Mr Shimada explained how the technologies, both those detailed and those physically showcased, quantified brainwaves through brain-computer interfaces and produced quantifiable data in real-time. The data produced by the neural technology devices can be displayed either through external devices, such as graphs on computers and tablets, or in the immediately evident movement of the electronic ears of the Necomini, manufactured by Neurowear. During the course of his presentation Mr Shimada showed the audience videos detailing the use of various neural technology devices. One in particular showed the use of a neural technology device by a Japanese restaurant chain; in the video a participant’s experiences in trying new meals were documented for future use in developing more appealing products.

Mr Shimada told those attending the Canberra event of the Summit Series that neural technology products will “develop faster than you think,” before showing another video which detailed their use in mapping the attention spans of consumers.

Following Mr Shimada’s presentation, Mr Ashley Ringrose, Owner, Soap Creative, took the stage to speak on the topic of ‘The power of play’. Mr Ringrose’s presentation revolved around the use of fun and play to engage audiences; Mr Ringrose delineated play as a marketing element distinct from gamification, many of the examples he employed to further his point featured an absence of score keeping. Mr Ringrose used a selection of quotes in beginning his presentation to substantiate his assertion that play is more than a trivial activity. One of the quotes used by Mr Ringrose was ‘Play is one of the brain’s best form of exercise,’ attributed to Dr Stuart Brown, Founder, National Institute for Play.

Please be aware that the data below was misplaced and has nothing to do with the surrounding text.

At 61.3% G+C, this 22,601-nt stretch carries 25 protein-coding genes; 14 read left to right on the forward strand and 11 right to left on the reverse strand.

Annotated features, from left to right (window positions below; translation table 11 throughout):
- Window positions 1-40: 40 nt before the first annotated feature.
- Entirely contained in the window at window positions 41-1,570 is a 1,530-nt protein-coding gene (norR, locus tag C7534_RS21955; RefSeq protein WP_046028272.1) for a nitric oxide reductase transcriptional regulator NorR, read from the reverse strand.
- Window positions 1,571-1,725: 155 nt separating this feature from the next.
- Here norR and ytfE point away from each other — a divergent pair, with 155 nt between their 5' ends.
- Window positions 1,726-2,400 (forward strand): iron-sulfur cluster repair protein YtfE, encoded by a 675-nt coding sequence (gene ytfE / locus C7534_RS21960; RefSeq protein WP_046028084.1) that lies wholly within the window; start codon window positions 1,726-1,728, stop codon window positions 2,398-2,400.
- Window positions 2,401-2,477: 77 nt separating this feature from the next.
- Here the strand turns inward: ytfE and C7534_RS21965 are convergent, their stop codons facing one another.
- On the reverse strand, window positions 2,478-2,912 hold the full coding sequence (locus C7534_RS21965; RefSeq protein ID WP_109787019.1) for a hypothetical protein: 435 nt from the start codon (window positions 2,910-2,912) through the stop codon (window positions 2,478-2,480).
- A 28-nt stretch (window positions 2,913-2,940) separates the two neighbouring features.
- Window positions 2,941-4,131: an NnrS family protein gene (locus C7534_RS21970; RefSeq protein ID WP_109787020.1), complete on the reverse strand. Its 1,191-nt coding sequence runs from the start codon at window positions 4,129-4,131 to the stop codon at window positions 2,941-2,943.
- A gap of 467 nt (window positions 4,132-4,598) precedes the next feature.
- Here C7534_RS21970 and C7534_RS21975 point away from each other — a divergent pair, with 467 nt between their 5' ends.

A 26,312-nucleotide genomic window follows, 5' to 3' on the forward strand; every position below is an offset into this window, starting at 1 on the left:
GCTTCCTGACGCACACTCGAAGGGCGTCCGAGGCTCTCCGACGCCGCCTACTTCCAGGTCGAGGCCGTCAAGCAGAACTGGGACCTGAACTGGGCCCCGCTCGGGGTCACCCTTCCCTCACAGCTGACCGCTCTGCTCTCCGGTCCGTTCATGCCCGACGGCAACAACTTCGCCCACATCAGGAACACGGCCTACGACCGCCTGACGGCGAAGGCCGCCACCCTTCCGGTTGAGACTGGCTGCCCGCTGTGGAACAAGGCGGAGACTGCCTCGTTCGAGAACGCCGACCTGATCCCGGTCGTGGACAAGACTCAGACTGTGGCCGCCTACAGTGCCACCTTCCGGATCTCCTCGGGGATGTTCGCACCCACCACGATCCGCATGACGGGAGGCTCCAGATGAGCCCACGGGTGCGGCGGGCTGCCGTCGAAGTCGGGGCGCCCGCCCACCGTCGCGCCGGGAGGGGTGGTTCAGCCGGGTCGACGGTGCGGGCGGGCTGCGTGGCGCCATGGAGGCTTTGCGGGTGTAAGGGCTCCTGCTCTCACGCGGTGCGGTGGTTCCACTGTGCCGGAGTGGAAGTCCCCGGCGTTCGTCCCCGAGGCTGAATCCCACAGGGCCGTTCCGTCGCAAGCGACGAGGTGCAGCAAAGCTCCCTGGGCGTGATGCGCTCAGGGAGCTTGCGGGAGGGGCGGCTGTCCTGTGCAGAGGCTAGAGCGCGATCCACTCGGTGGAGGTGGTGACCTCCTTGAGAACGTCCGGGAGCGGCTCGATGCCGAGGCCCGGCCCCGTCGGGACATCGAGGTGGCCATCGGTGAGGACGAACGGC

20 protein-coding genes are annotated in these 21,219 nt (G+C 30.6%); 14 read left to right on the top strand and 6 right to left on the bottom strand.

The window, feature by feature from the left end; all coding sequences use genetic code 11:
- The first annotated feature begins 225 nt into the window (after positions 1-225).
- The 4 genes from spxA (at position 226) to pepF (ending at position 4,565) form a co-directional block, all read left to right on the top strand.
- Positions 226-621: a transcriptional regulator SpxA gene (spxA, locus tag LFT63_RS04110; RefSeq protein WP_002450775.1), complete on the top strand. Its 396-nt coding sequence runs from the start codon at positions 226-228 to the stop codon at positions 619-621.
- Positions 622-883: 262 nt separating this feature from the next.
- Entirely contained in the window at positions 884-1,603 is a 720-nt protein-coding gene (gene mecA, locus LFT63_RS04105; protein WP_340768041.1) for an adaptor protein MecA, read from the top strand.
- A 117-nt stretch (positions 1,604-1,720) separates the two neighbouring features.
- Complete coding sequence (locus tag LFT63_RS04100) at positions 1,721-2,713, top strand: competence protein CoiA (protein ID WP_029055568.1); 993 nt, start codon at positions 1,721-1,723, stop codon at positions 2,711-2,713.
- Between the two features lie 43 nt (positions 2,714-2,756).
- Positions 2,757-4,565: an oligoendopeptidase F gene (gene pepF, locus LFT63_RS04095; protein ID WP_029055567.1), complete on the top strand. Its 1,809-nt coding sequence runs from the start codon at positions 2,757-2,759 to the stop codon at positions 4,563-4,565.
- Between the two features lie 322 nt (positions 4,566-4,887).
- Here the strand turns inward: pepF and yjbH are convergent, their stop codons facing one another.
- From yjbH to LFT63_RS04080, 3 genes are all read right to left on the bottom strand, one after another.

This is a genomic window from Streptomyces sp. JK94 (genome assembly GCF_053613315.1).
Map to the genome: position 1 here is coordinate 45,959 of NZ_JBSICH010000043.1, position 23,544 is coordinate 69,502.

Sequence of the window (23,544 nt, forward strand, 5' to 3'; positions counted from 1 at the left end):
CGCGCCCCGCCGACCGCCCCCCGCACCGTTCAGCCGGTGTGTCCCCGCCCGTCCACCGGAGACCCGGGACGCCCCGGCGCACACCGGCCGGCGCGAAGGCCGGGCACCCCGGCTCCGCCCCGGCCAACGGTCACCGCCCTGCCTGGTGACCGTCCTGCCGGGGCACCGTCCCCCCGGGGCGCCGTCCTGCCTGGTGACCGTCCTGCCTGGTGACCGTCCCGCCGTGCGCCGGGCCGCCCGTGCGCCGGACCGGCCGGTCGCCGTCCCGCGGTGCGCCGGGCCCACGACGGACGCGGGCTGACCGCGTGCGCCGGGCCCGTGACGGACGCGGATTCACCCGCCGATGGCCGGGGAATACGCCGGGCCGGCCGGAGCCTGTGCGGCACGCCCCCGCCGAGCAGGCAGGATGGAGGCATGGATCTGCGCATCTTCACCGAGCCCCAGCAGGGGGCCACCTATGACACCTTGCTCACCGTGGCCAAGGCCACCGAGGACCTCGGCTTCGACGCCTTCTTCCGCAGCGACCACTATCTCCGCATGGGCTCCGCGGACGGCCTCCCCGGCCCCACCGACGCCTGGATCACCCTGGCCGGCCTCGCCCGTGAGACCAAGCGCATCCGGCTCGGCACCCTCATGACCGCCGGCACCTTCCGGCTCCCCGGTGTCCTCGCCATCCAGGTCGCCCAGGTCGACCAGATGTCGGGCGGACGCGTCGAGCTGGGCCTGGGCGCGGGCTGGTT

Mr Ringrose described an exciting environment in the offices of Soap Creative, with the staff creating superhero avatars and themed meeting rooms. Speaking generally Mr Ringrose told the audience, “We learn through play.” Mr Ringrose went on to assert that “Play increases brand recall by sixty three percent”; the figure of sixty three percent was quickly revealed by Mr Ringrose to be a joke, a play on the speculative, invalidated figures bandied about some companies. Mr Ringrose reiterated the importance of play, before moving to detail some recent examples of the use of play by companies internationally to expand and engage their customer bases.